D-Wave’s Murray Thom shares success stories on the main stage.

Observation 1: We’re Making Tremendous Progress in Quantum Engineering

Looking back through history, I believe it was the development of engines that transformed work during the industrial revolution. Previously, work was defined by what humans or animals could do. With the development of steam, electric, and internal-combustion engines, we could produce rotary motion with torque, and this introduced an entirely new class of work. Improvements to these engines were limited by our ability to manufacture parts. Gradually our ability to control and shape materials with precision developed alongside the engine technology that it enabled. This historical perspective of engine technology development offers lessons that can help us understand the significant acceleration events taking place in the current information age.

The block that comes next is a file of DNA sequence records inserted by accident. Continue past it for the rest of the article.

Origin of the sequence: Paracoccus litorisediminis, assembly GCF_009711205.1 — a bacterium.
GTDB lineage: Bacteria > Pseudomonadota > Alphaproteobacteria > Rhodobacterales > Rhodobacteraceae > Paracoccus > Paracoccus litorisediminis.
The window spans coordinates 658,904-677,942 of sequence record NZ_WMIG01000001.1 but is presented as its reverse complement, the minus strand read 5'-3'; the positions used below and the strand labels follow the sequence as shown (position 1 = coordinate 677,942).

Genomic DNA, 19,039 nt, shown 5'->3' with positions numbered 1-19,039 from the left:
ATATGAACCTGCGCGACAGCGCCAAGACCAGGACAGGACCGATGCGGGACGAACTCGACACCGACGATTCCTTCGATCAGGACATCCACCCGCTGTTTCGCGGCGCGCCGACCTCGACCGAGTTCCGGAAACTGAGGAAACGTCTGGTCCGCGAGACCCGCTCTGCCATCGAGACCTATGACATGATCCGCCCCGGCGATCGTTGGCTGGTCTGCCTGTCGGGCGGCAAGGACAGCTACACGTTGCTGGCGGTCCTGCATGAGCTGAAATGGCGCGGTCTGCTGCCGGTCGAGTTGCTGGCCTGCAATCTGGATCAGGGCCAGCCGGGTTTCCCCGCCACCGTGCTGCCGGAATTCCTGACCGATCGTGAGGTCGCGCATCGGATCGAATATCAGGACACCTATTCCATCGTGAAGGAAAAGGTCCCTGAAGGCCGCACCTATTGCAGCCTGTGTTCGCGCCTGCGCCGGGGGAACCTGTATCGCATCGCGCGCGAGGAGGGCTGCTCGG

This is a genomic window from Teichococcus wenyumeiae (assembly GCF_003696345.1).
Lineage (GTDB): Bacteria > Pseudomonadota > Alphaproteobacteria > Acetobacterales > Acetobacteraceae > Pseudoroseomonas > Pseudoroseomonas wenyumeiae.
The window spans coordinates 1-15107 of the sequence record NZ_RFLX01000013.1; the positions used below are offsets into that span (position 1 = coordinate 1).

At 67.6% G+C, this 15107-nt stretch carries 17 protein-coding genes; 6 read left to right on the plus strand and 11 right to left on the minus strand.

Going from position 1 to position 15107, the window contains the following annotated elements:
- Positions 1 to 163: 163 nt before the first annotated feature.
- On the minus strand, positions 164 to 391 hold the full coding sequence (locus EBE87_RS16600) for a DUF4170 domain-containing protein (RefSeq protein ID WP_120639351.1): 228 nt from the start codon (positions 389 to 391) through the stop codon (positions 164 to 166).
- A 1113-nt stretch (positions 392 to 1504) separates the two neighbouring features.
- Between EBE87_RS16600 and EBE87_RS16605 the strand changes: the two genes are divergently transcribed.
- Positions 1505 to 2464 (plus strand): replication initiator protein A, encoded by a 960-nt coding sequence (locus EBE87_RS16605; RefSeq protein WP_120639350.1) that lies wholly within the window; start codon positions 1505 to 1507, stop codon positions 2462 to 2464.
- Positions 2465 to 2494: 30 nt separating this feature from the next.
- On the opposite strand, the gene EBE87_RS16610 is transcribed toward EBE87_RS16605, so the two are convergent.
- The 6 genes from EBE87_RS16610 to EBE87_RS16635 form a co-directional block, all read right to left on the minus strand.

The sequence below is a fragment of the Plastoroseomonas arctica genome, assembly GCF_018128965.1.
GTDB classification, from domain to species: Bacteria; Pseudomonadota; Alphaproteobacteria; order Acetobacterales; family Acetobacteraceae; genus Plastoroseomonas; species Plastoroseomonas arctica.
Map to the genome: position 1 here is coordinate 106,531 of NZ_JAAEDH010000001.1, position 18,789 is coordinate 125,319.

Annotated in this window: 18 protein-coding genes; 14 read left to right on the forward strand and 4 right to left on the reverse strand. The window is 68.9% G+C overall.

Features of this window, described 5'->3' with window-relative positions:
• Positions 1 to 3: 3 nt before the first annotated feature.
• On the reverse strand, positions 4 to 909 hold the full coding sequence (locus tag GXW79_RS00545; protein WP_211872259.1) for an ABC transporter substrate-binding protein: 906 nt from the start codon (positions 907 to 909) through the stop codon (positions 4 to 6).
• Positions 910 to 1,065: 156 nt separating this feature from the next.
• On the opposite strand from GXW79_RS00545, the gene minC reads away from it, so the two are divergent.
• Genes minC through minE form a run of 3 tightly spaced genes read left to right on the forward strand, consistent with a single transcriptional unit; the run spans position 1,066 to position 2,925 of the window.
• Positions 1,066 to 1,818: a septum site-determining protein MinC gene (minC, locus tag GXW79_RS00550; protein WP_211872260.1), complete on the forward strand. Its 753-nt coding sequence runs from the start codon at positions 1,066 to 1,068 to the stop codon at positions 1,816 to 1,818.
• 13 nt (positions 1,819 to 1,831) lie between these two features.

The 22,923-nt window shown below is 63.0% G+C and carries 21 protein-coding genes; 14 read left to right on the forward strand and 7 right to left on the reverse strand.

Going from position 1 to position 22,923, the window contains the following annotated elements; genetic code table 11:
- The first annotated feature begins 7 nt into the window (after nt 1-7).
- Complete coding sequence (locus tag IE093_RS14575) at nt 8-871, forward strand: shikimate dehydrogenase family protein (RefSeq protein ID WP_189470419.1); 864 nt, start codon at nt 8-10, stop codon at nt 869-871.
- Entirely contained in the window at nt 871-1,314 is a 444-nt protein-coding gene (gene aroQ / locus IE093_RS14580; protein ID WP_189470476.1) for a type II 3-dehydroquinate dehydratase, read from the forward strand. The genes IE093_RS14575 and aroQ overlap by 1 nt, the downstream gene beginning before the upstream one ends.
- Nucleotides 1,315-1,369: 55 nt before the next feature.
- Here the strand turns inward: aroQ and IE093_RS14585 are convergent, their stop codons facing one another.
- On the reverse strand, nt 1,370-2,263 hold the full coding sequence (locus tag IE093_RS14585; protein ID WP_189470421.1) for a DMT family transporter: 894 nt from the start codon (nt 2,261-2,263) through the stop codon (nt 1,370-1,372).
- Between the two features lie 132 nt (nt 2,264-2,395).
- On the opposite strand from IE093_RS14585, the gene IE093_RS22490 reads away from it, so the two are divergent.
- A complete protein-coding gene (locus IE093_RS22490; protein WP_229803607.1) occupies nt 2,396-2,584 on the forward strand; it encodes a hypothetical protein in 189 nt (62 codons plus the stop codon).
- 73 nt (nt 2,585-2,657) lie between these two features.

At the beginning of the 20th century, humans were witnessing behaviors of light and charge that they could not accurately understand or describe. What was then the phenomena of rare experiments studied by Albert Einstein and a small group of scientists led to the theory of quantum mechanics. By 1982, the Nobel-prize winning physicist Richard Feynman suggested using these strange quantum effects as a resource to accelerate calculations. From those humble beginnings, we now have quantum computing systems widely available in the cloud to support production applications. A consequence of the cumulative efforts of quantum technology development is the emergence of unprecedented control over a variety of quantum systems: information is now routinely processed with the smallest measurable units of magnetic field, charge, voltage, or light. Quantum circuitry can be fabricated with zero electrical resistance, and rapid prototyping can be achieved with atomically precise manufacturing.